Romanians Touched Lives On Resort Stay

OCEAN CITY — There are countless musicians in Ocean City who play cover songs, but it’s pretty safe to assume that none of them are enlightening listeners to the works of Bach, Beethoven, or Mendelssohn in their nightly set lists.

With that said, two Romanian students changed all that this past summer.

When Fager’s Island General Manager Kevin Myers interviewed Vlad Stoicescu and Ioana Ionesu, a Romanian couple hired as seasonal employees to work at the restaurant doing seemingly menial jobs, he realized they were not just your average foreign students living at an American beach for the summer.

“I try to interview all the incoming staff before they start, and I found out that they were a longtime couple who were traveling together, but my ears perked up when they told me that they were classically trained violinists at their respective universities in Europe,” said Myers. “I thought it might be worth having them play for our guests here sometime.”

Myers’ hunch turned into a reality when the two were asked to play a set during Everett Spells’ set break at Fager’s Island’s popular Sunday brunch. More than one person in the audience that day liked what he heard, but more importantly, the ears that they impressed most belonged to the owner.

“We had brought our violins with us just so we could practice for next years’ schooling, but we didn’t expect to be playing anywhere,” said Stoicescu, “but we played during Everett’s break and John Fager was there and he apparently loved us and asked us to play at the Atlantic Hotel in Berlin one day a week.”

As a result, the Romanian couple spent the majority of their time at Fager’s Island doing a number of jobs in the restaurant, helping out in housekeeping and even held second jobs at The Olive Tree and Connor’s Beach Café, but one day a week, they played at the historic landmark hotel on Berlin’s Main Street for very welcoming but probably very surprised audiences.

“I think people were surprised because you don’t usually hear violin in this area from what I understand,” said Stoicescu, “but I think they were also impressed by us playing jazz and blues on the violin in addition to classical, which is even more rare. It was nice to see people turning around and actually listening to us, so in that way, it kind of gave us a sense of home.”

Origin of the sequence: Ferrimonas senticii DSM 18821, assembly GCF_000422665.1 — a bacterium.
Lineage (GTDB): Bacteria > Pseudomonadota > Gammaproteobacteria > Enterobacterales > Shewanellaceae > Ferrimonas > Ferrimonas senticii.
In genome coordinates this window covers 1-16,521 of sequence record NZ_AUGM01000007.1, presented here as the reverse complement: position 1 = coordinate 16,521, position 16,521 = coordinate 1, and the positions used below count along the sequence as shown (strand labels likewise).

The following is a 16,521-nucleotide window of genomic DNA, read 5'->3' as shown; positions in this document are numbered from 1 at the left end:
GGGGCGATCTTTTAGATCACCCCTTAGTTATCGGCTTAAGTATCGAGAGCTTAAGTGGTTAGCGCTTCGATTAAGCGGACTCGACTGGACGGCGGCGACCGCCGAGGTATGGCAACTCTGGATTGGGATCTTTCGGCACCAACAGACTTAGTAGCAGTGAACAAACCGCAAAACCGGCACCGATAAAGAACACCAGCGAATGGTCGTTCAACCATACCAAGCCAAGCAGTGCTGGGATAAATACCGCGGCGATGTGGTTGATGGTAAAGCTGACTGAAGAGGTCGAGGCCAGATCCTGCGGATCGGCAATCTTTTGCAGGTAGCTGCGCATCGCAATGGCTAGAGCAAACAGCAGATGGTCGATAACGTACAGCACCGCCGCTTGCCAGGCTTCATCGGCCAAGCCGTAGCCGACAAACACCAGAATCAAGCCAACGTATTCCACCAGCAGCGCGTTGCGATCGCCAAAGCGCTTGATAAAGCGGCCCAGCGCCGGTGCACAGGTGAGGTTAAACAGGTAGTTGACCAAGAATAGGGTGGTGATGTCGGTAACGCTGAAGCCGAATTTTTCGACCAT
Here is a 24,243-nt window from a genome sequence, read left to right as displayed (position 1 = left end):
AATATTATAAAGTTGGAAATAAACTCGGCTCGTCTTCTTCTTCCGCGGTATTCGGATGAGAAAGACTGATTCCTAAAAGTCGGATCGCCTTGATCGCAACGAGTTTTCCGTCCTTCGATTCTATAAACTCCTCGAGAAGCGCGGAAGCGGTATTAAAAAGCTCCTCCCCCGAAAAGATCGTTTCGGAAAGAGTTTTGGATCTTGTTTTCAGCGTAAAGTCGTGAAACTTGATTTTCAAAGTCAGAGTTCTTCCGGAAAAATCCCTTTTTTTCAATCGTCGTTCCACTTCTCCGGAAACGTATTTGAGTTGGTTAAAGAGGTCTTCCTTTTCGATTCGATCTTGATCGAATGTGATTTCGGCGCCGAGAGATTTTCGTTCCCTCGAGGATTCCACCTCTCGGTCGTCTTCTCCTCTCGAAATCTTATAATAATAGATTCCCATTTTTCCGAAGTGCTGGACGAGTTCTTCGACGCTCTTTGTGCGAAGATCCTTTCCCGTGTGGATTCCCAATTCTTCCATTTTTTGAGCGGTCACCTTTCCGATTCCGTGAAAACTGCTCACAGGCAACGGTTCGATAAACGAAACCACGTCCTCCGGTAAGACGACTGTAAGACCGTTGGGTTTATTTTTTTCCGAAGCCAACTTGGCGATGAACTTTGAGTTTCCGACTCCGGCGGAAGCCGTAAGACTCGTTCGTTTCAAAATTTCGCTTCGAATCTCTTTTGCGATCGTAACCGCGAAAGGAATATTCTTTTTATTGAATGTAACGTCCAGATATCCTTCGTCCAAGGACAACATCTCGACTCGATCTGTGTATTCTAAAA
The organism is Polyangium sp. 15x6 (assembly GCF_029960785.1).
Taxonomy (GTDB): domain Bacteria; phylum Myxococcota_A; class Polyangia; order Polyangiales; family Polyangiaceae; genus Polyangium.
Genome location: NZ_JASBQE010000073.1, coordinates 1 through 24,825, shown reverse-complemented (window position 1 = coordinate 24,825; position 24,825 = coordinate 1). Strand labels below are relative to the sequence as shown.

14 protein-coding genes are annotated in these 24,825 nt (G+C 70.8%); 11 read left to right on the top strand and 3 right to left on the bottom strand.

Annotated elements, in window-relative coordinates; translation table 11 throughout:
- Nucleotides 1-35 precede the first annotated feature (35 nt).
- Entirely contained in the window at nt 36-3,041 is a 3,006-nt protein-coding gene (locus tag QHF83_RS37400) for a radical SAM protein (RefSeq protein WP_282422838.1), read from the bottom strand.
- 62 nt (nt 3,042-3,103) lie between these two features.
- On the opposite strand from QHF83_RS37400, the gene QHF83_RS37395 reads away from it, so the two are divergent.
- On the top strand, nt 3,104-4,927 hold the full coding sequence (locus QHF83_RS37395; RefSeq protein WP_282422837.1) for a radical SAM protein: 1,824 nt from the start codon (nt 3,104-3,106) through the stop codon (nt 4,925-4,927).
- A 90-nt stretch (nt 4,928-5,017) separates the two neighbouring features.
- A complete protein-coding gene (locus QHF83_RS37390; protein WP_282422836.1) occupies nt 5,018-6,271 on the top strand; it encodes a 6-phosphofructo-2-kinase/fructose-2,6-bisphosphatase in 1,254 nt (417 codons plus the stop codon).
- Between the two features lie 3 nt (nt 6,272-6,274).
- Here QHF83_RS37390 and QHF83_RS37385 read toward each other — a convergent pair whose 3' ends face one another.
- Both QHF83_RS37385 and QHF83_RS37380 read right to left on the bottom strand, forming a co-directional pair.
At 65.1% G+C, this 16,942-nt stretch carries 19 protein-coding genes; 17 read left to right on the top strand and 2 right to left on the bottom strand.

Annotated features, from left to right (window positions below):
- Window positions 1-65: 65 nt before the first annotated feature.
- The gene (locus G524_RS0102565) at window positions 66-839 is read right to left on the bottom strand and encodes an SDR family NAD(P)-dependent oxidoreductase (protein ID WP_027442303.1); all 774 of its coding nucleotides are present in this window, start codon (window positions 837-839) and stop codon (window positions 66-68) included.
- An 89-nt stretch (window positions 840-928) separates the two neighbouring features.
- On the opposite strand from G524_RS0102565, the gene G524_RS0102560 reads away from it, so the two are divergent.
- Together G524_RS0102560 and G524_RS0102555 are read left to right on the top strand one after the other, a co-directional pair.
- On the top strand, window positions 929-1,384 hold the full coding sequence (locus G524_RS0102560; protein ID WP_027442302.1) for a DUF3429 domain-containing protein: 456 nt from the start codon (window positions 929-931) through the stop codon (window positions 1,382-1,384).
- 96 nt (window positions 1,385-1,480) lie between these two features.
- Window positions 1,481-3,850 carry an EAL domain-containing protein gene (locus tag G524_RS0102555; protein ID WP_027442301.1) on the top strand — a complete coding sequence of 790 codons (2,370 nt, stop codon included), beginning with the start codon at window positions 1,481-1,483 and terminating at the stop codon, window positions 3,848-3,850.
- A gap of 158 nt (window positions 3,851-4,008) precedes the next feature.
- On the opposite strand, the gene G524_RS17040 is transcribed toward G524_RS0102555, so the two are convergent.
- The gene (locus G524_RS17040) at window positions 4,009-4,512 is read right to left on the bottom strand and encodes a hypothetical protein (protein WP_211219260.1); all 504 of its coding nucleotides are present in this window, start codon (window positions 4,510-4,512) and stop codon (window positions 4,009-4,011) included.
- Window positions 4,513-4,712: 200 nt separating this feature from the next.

As many local musicians play the so-called American classics, the Beatles, The Stones, Van Morrison, and Bob Dylan, Stoicescu and Ionesu stuck to the music that they were passionate about, and what is technically considered to be the classics – Mozart, Paganini, Bach, Beethoven and others.

Their rendition of Astor Piazzola’s “The Tango Project (Por Una Cabeza)”, which is commonly known as the background music played in the popular Al Pacino film “Scent of a Woman”, was always a crowd favorite, according to the duo.

Stoicescu said that the experience was a pleasant surprise, and one that made the trip memorable, but he noted that he was also very surprised with his misconceptions about Americans in general.

“Everybody was just so nice to us, and Americans in general seemed to be very nice,” said Stoicescu, “Many Europeans don’t really have a very good opinion of Americans, because quite frankly, American’s don’t have very good opinions of Europeans. When you mention the French, people say, ‘oh, screw the French’, so unfortunately, that’s the type of attitude that some Europeans have toward Americans.”

The duo were not only praised for their musical abilities but also for their work ethic as well, as Myers noted that foreign students are a big part of the success of a busy summertime establishment in Ocean City.

“That’s kind of the norm with the foreign students is that they work incredibly hard, and they are just so happy to be here, and want to soak in the whole American experience,” said Myers. “The fact that they were a couple living here and working here, and traveling through America together, and have such great talent as musicians, is a real testament to the amount of intelligent, hardworking and well rounded people that come to work in Ocean City.”

Ionesu plays in a philharmonic orchestra in Europe and will commence with her studies when she returns to Europe, and Stoicescu plans to finish his classical studies as well, but he doesn’t see himself doing it full time.

“I’m more into musical production,” he said. “In Europe, if you want to go play in an orchestra, especially in the western countries, it’s very difficult because it’s so selective. Here it was very fun because people are so open to different kinds of music where Europeans are much more conservative and often critical of what they like.”

The duo are on the cusp of leaving town to fulfill the “travel” part of the “work and travel exchange program” that brought them to Ocean City through their university.

They plan to visit Washington DC, Niagara Falls and New York City before taking the 12-hour plane ride back to Romania after a quick stop in Rome, Italy.

“Honestly, we chose Ocean City because it was right in the middle of five major cities, and that was probably the only reason at first,” said Stoicescu, “but when we were offered the job at Fager’s and we looked online at the restaurant, we knew we should try living at the beach, and I think we will probably be back next year.”

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